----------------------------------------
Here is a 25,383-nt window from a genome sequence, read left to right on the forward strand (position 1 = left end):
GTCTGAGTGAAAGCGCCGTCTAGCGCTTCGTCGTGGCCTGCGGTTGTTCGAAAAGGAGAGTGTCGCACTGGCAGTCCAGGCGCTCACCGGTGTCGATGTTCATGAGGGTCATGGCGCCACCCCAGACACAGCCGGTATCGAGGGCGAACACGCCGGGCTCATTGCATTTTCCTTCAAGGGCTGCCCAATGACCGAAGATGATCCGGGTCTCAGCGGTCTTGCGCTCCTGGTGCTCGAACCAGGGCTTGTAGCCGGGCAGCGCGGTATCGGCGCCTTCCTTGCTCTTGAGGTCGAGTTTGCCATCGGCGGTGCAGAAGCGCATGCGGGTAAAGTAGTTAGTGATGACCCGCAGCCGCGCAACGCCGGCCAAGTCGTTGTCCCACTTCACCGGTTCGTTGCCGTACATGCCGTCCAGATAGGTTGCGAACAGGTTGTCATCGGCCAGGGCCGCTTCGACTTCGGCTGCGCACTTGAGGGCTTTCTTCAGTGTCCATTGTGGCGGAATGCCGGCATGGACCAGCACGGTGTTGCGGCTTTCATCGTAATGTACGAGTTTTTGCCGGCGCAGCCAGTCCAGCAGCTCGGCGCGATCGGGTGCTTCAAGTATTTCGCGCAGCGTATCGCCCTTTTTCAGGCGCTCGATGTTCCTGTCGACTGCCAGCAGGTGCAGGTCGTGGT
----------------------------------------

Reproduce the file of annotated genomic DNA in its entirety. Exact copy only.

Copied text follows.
Here is a 25,383-nt window from a genome sequence, read left to right on the forward strand (position 1 = left end):
GTCTGAGTGAAAGCGCCGTCTAGCGCTTCGTCGTGGCCTGCGGTTGTTCGAAAAGGAGAGTGTCGCACTGGCAGTCCAGGCGCTCACCGGTGTCGATGTTCATGAGGGTCATGGCGCCACCCCAGACACAGCCGGTATCGAGGGCGAACACGCCGGGCTCATTGCATTTTCCTTCAAGGGCTGCCCAATGACCGAAGATGATCCGGGTCTCAGCGGTCTTGCGCTCCTGGTGCTCGAACCAGGGCTTGTAGCCGGGCAGCGCGGTATCGGCGCCTTCCTTGCTCTTGAGGTCGAGTTTGCCATCGGCGGTGCAGAAGCGCATGCGGGTAAAGTAGTTAGTGATGACCCGCAGCCGCGCAACGCCGGCCAAGTCGTTGTCCCACTTCACCGGTTCGTTGCCGTACATGCCGTCCAGATAGGTTGCGAACAGGTTGTCATCGGCCAGGGCCGCTTCGACTTCGGCTGCGCACTTGAGGGCTTTCTTCAGTGTCCATTGTGGCGGAATGCCGGCATGGACCAGCACGGTGTTGCGGCTTTCATCGTAATGTACGAGTTTTTGCCGGCGCAGCCAGTCCAGCAGCTCGGCGCGATCGGGTGCTTCAAGTATTTCGCGCAGCGTATCGCCCTTTTTCAGGCGCTCGATGTTCCTGTCGACTGCCAGCAGGTGCAGGTCGTGGT